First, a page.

Parkinson’s Disease affects 80,000 Australians and there is no cure, but the experts at Sydney’s St Vincent’s Hospital are closing in on one.

Until they get there treatments that improve sufferers’ quality of life are key, according to Professor Stephen Tisch, who heads a world-class team at the hospital’s Neurology Department.

April marks Parkinson’s Awareness Month, and Professor Tisch says the message is that Parkinson’s is serious but treatable, can take years to progress, and for those reasons alone early diagnosis and treatment are essential.

Parkinson’s is caused by the degeneration of brain cells in an area of the brain called the substantia nigra. This leads to a lack of dopamine, which leads to dysfunction in motor control and a loss of movement control.

It is a progressive, degenerative condition, with most patients’ initial symptoms related to motor functions such as tremor, stiffness, slowness, difficulty with walking and movement, often affecting one side of the body more than the other.

Professor Tisch says that while tremors are well-known symptoms it is possible to have Parkinson’s without a tremor. There are also non-motor symptoms such as a loss of smell, constipation, active dreams, speech changes, mood disturbance, inability to multitask, and cognitive decline.

These wide symptoms, and the fact that there is no defined test for the disease, means it’s difficult to diagnose.

“It relies on a clinical diagnosis,” he says. “If your GP suspects it you’d be referred to a neurologist for confirmation. There is no test, but investigations are sometimes performed to rule other conditions.”

Whole more common over 65, Prof Tisch says there are some young-onset patients, under 45, “who are a relatively small group and are sometimes forgotten”. Younger patients also have a higher probability of having a genetic form of Parkinson’s.

The good news is that while progressive, Parkinson’s is not fatal in itself. “You can die from Parkinson’s complications, but depending on the age of onset most patients would not expect to be experiencing life-threatening complications for at least 20 years.”

In most cases there are no know causes, although in some cases there are those genetic factors, and there are signs others may have environmental triggers.

“The prevalence of Parkinson’s is increasing, reasons for which are not understood. Prevalence is increasing in regional areas, and that might have some link to things such as environmental exposure to pesticides.”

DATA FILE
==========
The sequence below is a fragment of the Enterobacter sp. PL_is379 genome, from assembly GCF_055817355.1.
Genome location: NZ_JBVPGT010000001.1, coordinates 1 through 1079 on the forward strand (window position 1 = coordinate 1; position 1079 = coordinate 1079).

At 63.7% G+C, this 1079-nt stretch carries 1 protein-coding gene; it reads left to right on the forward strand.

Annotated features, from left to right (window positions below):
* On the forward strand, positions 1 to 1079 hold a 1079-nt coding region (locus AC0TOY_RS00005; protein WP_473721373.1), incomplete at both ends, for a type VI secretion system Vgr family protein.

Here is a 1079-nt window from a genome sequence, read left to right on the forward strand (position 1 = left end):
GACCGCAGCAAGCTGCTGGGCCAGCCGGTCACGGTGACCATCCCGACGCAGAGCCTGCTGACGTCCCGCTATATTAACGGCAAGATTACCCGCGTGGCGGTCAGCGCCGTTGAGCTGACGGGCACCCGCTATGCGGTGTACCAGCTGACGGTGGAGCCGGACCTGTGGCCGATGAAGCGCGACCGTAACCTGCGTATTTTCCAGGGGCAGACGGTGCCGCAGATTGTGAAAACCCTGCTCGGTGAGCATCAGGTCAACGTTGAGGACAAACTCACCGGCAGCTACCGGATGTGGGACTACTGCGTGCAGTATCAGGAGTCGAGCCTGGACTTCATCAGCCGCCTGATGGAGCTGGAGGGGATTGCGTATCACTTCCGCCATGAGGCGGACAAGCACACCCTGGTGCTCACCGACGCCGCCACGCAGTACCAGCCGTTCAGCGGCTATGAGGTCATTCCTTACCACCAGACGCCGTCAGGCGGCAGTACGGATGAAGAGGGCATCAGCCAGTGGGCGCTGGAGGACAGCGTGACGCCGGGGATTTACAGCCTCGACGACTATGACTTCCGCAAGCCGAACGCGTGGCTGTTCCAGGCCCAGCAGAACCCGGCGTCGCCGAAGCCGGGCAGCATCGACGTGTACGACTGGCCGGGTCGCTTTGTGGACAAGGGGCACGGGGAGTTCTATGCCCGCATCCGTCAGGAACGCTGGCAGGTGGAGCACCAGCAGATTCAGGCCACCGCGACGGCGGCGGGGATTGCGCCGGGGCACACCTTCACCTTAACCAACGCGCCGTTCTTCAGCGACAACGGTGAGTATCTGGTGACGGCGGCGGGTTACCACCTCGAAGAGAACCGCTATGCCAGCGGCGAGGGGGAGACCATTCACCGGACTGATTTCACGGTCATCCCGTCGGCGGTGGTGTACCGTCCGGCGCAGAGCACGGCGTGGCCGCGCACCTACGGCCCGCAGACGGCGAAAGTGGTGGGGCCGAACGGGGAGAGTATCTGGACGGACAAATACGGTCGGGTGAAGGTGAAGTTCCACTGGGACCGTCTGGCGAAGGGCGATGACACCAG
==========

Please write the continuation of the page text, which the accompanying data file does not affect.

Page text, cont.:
Prof Tisch says the mainstay of treatment is dopamine medication, which aims to replace missing dopamine in the brain. Levodopa is most widely prescribed but there are a number of drugs that perform a supplementary role.

“The emphasis is on treating motor symptoms - trembling, slowness, stiffness, gait difficulty. Drugs are not a cure but definitely improve the quality of life, improve function, and improve survival.”

Another treatment used by the St Vincent’s team is deep-brain stimulation (DBS), which Prof Tisch says is an excellent treatment for people who have developed unstable responses to medication.

He says DBS surgery involves implanting a pacemaker-like device in the chest, wired to an electrode on each side of the brain, resetting signals in the brain. “We would periodically reprogram the DBS to optimise the improvement and it effectively becomes a lifetime therapy.”

Miracle treatments aside, exercise may still be the best medicine. 

“There is increasing recognition of the crucial importance of exercise and targeted physiotherapy. This improves general cardio and muscle strength and helps maintaining balance.

“There are also special types of exercise that engage the brain, for example brain-body training where you are doing exercises but are being given a cognitive challenge, such as getting the patient to walk backwards while throwing and catching a scarf.

“Doing these regularly can have a profound benefit which is sometimes similar to medication.” 

The key to successful Parkinson's management is the involvement of a team of professionals.

“At St Vincent’s this involves a multidisciplinary approach, not just medicine but exercise therapy and the involvement of allied health professionals, movement disorder specialists to identify patients in need of more sophisticated therapy, and DBS and therapeutic pumps.”

And while there is no cure yet, St Vincent’s is involved in three studies, the first two of which Prof Tisch describes as “the holy grail, something to slow the disease, not just treat symptoms”.

  • The St Vincent’s team is part of syndicate six sites across Australia repurposing existing medications to try and slow Parkinson’s down.
  • There is also a trial of diabetic medication Bydureon in diabetic patients (some have combinations of both Parkinson’s and diabetes, Prof Tisch says) to see if that might slow progression.
  • And the team is trialing MRI-guided focused ultrasound - “a brain zapper,” Prof Tisch says - that sends beams through the head to produce a therapeutic lesion in the thalamus to treat tremor.

Neurologist Sam Bolitho is a key part of the St Vincent’s team and has a keen interest in movement disorders.

He says there is a real need for a disease-modifying therapy. 

“We don't have that for Parkinson’s right now, but those trials are under way and we are part of that with three main trials and a lot of small, focused research.”

Dr Bolitho says while a cure is coming, for the moment the focus is on improving treatment for quality of life:

“We are running close to the biggest, most complex Parkinson’s management clinic, with all of the complicated treatments - DBS, focused ultrasound, medicine pumps,” he says. “We have a big movement disorders clinic.

“We offer everything for which there is evidence that improves quality of life.”


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